Walt Disney’s live-action remake of “Mulan” is hitting small screens today, with the newest version of the 1998 animated hit getting released on the company’s subscription streaming service.
The film’s thrice-delayed showing, which costs $30 to purchase for unlimited viewings, follows Universal’s “Trolls World Tour” and Warner Bros.’ “Scoob!” in bypassing theaters and going straight to consumers.
While Disney’s streaming service, Disney Plus, is still making money for the company after its late 2019 launch, the entertainment giant in Mayin total losses across its theme parks and other units as the coronavirus shuttered businesses. The following quarter Disney reported a net loss of $4.7 billion.
Before the coronavirus hit, “Mulan” was slated to hit theaters March 27. But the movie was postponed three times before its Disney Plus debut was scheduled. Now, the company views its decision to offer “Mulan” online as a one-time event rather than as a new business model, Robert Chapek, Disney’s CEO told analysts in August.
“We find it very interesting to be able to take a new offering, or premier access offering, to consumers at that $29.99 price and learn from it and see what happens not only in terms of the uptake of the number of subscribers that we get on the platform but the actual number of transactions on the Disney Plus platform, Chapek said.
Disney Plus users who buy Mulan and later cancel the streaming service will still have access to the movie if they reactivate their subscription,.
Big-budget films are typically released in theaters, then home video and TV, but that order has been upended by the coronavirus pandemic. Efforts to curtail the virus’s spread, including the closure of traditional movie theaters, have left limited options for studios to release films. Universal Pictures in March made its movies available in homes the same day as their global release in theaters.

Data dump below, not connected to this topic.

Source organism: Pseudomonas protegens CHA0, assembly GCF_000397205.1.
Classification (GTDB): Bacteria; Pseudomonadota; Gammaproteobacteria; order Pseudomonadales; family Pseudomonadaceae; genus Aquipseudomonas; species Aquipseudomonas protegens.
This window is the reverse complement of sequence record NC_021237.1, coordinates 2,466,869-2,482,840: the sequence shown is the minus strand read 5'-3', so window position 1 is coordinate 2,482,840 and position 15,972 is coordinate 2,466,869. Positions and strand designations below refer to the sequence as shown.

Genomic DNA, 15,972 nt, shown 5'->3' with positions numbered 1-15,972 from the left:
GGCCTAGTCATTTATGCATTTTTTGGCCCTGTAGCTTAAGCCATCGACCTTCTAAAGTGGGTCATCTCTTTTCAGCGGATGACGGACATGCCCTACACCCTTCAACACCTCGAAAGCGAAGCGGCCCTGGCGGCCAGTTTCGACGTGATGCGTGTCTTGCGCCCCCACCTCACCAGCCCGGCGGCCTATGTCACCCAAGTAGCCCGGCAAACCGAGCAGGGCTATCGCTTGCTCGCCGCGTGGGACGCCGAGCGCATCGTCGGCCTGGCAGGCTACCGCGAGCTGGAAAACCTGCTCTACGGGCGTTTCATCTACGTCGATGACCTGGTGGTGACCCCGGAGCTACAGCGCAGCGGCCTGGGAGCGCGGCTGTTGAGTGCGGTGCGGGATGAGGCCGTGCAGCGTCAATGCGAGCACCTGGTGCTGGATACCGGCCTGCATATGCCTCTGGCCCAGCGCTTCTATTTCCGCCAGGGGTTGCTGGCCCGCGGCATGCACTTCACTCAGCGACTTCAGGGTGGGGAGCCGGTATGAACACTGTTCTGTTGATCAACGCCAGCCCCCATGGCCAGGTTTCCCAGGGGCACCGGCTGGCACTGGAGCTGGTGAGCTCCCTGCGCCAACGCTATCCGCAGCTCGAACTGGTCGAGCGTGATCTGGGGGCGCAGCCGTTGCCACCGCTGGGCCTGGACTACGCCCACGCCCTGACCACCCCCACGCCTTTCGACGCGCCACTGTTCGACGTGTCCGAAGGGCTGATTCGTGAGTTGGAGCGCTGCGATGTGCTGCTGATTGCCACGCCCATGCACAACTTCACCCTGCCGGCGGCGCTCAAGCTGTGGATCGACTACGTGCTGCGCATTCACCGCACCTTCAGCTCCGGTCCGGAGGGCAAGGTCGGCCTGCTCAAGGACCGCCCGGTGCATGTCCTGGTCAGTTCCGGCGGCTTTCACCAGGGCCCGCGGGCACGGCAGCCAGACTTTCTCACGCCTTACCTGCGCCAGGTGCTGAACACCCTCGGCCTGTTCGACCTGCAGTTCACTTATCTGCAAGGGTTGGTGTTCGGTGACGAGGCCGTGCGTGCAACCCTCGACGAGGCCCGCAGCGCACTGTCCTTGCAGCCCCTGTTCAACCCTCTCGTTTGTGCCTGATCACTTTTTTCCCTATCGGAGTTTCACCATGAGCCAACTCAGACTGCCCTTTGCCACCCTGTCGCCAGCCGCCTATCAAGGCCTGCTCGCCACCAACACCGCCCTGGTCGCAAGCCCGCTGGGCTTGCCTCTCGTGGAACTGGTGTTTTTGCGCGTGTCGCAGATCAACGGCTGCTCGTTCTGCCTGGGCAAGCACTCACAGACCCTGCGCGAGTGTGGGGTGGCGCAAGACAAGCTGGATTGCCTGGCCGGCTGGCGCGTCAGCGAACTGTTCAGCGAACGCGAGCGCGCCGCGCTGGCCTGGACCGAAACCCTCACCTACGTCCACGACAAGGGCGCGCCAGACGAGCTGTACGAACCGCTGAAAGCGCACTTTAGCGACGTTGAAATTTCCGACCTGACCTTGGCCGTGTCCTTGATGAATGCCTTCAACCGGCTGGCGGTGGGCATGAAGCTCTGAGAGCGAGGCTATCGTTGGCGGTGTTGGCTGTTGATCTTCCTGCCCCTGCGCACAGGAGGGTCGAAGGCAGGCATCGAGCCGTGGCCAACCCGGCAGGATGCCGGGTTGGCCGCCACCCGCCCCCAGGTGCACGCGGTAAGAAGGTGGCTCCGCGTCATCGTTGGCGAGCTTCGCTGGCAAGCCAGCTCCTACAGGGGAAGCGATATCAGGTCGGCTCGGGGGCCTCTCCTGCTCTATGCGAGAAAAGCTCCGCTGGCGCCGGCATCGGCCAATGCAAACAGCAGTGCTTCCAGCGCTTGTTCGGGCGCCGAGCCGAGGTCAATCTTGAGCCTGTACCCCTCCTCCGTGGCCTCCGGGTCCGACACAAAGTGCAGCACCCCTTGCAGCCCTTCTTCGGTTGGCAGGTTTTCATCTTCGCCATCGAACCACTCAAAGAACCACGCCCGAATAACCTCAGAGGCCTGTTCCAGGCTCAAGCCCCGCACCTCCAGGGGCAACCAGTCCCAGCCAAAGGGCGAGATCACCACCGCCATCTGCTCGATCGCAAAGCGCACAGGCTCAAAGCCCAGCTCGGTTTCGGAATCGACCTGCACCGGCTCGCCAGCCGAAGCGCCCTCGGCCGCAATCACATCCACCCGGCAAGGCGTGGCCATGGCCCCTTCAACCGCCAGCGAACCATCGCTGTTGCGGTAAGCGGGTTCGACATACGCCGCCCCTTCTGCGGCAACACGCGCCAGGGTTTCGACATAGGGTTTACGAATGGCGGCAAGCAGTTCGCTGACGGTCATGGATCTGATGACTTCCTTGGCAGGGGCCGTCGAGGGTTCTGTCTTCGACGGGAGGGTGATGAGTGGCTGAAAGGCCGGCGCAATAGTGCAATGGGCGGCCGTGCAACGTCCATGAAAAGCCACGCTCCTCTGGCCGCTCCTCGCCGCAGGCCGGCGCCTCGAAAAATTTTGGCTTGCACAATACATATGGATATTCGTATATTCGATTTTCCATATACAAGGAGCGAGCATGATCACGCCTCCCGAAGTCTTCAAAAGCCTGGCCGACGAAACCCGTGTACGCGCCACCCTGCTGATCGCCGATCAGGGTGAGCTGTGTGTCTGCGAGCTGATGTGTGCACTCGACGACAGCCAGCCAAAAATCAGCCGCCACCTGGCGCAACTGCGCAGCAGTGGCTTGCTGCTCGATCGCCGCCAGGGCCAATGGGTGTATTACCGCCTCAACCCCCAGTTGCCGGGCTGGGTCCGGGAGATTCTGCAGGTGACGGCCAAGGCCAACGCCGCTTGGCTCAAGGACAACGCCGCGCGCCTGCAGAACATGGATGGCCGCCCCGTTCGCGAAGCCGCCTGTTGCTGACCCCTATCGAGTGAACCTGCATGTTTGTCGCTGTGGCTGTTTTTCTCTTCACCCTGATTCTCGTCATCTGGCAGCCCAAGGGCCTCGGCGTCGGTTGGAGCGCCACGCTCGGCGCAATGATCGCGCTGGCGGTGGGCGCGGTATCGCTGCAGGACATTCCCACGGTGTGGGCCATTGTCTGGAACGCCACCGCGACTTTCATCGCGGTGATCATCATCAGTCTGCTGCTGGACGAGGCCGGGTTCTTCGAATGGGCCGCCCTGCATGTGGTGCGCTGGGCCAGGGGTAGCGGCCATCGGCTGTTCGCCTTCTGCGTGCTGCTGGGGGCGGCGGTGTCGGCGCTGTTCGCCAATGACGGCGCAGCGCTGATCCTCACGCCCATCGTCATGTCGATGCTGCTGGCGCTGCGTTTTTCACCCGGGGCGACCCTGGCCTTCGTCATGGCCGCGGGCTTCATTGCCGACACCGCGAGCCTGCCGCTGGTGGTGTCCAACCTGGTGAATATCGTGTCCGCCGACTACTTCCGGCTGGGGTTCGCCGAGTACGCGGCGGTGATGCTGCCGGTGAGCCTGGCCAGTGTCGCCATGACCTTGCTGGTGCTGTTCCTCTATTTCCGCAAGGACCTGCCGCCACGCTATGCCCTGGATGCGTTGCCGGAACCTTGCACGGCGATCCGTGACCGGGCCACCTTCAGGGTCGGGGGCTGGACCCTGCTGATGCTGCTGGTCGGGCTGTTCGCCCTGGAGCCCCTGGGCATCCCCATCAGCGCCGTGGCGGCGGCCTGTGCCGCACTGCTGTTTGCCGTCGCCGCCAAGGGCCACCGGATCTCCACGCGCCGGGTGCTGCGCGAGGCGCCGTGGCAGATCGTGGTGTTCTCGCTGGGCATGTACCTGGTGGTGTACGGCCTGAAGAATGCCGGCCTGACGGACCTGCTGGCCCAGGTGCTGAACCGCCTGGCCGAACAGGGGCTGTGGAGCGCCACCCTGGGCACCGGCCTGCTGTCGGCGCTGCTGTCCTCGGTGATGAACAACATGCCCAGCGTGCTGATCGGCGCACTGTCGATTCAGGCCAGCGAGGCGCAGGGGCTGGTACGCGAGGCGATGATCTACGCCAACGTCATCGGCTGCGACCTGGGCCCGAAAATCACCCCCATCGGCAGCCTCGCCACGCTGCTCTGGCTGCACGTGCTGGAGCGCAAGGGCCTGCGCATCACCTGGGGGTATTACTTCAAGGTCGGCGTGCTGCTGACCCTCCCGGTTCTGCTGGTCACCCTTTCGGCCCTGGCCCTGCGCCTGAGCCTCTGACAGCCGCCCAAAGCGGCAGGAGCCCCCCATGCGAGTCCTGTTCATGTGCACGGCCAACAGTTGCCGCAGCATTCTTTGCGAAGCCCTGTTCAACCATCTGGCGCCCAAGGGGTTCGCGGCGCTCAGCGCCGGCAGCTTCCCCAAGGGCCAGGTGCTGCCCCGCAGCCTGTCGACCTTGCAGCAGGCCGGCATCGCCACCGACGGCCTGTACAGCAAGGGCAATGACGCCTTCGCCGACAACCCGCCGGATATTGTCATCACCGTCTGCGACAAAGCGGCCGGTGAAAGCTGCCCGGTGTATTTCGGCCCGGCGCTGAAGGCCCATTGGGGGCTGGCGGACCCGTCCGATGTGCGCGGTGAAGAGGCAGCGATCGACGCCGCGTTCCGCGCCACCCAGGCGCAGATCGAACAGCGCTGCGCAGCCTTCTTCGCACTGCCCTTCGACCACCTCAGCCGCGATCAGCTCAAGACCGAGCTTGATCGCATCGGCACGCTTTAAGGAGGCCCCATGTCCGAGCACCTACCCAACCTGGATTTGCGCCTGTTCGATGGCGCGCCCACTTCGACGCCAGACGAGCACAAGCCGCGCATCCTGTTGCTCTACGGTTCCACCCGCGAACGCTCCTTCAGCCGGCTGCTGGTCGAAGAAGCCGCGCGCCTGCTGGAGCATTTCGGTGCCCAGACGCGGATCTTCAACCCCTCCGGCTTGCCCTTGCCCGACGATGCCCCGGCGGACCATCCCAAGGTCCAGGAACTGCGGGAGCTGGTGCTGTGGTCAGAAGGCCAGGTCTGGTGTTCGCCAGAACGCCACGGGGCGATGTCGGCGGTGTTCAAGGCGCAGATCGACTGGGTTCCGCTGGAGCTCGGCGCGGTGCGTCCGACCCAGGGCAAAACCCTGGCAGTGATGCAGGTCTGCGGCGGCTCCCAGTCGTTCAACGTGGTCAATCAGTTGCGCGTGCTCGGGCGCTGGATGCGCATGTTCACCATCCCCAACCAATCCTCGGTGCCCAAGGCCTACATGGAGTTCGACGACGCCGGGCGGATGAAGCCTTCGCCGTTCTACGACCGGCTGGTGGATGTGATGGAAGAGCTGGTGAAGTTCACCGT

Disney’s strategy with “Mulan” highlights the company’s willingness to “take risk and disrupt existing models, even while much of its business is effectively shut down due to COVID-19,” UBS analyst Benjamin Swinburne wrote Wednesday in a client’s note. Yet he company’s online release of “Mulan” should not be seen as “abandoning the theatrical window,” he added.
“Long term, the optimal release strategy for Disney may be to make its films available in theaters and on Disney Plus simultaneously and let consumers choose, a distribution model that today is not supported by exhibitors,” Swineburne said.
Disney is releasing “Mulan” in theaters in Asia, where cinemas have been reopening since March, while offering it online to Disney Plus subscribers in Europe.
In the U.S., Disney Plus customers already paying $7 a month who don’t want to fork over the extra $30 can wait until December 4, when it will be released to all Disney Plus subscribers, according to the company.
While “Mulan” is the biggest movie so far to skip theaters and debut online, other Disney films recently released in theaters have been added to the Disney Plus service earlier than planned as a result of the pandemic. “Frozen 2” and “Star Wars: The Rise of Skywalker” both came to Disney Plus three months ahead of schedule. Disney Plus also aired the filmed version of “Hamilton” more than a year ahead of its being slated to hit the big screen.
Conversely, Cineworld Group is banking on a busy weekend at its U.S. cinemas where “Tenet” will be playing. Director Christopher Nolan’s time-bending thriller is among the larger releases since theaters in the U.S. and Europe started reopening. Warner Bros.the release of the due to the virus.